Good morning. Boris Johnson may have been hoping that, after yesterday, outrage about Tory sleaze would have passed the high water mark and that the news agenda would start to move on. But it hasnâ€™t worked out like that, and this morning the whole sleaze/misconduct/corruption issue has got second wind and is back with a vengeneance. Alex Wickham in his London Playbook briefing has a good round-up of all the new developments, but the highlight is the Daily Mail splash, by Harriet Line and Jason Groves, which starts like this.
A Tory MP has earned hundreds of thousands of pounds from a second job that saw him vote in Parliament remotely from the Caribbean.
Geoffrey Cox, a QC and former attorney general, is advising the government of the British Virgin Islands, a tax haven accused of corruption.
He took advantage of lockdown rules to cast votes in the Commons by proxy as he worked 4,000 miles away on the lucrative contract earlier this year, a source disclosed.
Sir Geoffrey yesterday revealed he has earned more than Â£1million from outside legal work over the past year on top of his Â£82,000 salary as a backbencher.
The Mail is not alleging that Cox has broken any laws. But, as MPs discovered during the expenses scandal, what matters in the court of public opinion (a judicial environment where Coxâ€™s skills are well below QC level) is what people think is approporiate, not whatâ€™s legal.
Dominic Raab, the deputy prime minister, was on morning interview round duty for the government. As justice secretary, he would normally be expected to applaud a British lawyer making good money abroad, but obviously that wasnâ€™t the line to take today.
Asked about Cox, and whether it is right for an MP to be spending so much time on a second job instead of representing his consitituents, Raabâ€™s first response was to say that the fact that we know about this was a victory for transparency, and the rules that force MPs to declare their earnings and their hours in cases like this.
Raab said it was legitimate for Cox to be advising a foreign government on legal matters in this way. He told Times Radio:
In relation to the British Virgin Islands, I was the foreign secretary that commissioned a commission of inquiry, given the allegations of misgovernance and very serious ones, including criminal wrongdoing.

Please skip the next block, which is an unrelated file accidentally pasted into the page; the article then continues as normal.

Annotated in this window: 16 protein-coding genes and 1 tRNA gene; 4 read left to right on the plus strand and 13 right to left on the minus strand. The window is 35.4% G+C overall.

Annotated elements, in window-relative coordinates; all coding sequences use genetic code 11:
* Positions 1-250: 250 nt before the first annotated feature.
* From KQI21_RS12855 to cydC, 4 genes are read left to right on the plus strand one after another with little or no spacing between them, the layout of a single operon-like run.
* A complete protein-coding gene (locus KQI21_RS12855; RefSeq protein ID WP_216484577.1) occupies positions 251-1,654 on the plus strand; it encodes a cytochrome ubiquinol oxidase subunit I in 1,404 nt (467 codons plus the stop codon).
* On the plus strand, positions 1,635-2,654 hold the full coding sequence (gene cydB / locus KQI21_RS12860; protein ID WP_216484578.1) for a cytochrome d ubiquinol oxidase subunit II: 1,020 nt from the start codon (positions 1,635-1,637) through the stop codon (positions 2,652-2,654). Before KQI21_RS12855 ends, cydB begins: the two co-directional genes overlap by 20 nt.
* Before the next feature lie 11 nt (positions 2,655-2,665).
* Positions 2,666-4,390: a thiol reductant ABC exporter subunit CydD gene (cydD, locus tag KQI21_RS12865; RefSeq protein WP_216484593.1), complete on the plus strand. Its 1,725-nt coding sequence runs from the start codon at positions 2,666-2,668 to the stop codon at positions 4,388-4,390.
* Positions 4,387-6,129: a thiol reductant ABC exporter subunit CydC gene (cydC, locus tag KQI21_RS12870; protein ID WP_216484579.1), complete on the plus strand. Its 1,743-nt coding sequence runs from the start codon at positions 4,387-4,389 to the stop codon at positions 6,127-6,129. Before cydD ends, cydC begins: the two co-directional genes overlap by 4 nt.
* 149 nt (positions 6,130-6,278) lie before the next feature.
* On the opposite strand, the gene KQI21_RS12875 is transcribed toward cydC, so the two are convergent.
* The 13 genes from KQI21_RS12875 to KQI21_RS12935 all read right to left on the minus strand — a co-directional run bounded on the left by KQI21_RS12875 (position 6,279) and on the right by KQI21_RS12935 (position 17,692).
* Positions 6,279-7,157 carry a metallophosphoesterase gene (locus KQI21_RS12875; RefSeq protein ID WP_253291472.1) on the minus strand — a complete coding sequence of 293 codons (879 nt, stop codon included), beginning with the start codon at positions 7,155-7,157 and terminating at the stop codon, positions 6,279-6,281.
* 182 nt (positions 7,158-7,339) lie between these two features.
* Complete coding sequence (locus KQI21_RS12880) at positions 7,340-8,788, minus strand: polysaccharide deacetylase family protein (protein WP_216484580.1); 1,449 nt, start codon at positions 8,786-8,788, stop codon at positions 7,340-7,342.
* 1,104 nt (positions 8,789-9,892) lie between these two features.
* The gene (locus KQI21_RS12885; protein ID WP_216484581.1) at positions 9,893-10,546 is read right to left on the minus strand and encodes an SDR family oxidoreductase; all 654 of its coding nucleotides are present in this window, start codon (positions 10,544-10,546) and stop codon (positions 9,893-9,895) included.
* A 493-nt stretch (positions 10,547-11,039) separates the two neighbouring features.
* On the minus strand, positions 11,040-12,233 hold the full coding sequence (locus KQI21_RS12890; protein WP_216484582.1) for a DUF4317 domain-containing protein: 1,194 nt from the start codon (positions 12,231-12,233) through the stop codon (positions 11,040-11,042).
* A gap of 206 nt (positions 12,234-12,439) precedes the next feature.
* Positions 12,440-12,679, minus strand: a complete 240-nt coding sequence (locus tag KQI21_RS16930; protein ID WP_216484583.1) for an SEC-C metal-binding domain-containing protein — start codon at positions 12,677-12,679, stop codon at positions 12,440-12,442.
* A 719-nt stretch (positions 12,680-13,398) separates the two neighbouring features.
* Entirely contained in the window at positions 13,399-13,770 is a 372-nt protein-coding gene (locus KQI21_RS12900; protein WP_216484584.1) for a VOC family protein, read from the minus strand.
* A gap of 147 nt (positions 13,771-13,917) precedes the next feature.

Now, Iâ€™m not going to get dragged into what individual MPs do, but actually having the former attorney general – and it wasnâ€™t my decision, he was hired by the government of the BVI to advise them on how to correct and deal and address those allegations – actually, is a legitimate thing to do as long as itâ€™s properly declared.
And of course, itâ€™s quite important in that parliament, which is responsible residually for some areas of our relationship with the overseas territories, weâ€™ve got some knowledge of whatâ€™s going on in those territories.
But on the wider question of whether an MP should be spending so much time on a second job, and earning so much from it, Raab was equivocal. He would not defend Cox. But he did not criticise him either, and instead he said it was up to Coxâ€™s constituents to decide what was right. Asked if he was â€œcomfortableâ€ with this, Raab told the Today programme:
As I made very clear, itâ€™s not for me to get comfortable or otherwise with it.
Itâ€™s for the voters in any individual constituency to look at the record of their MP and decide whether they got the right priorities.
That sounded like a vague hint that the Conservative association in Torridge and West Devon, or the electorate there as a whole, might be justified in finding a new MP at the next election.
I will post more on Raabâ€™s interviews shortly.
Here is the agenda for the day.
10am: Michelle Stanistreet, general secretary of the National Union of Journalists, and Lexie Kirkconnell-Kawana, head of regulation at Impress, give evidence to the Commons culture committee on the online harms bill.
11.30am: Downing Street holds a lobby briefing.
2pm: A minister gives a statement in the Scottish parliament on Covid.
2.30pm: The British Retail Consortium, the Cold Chain Federation and UK Hospitality give evidence to the Commons environment committee on labour shortages; at 3.30pm Ben Broadbent, deputy governor of the Bank of England, gives evidence.
Also, according to the BBC, the government will today confirm that Covid vaccines will be compulsory for NHS frontline staff in England from next spring.
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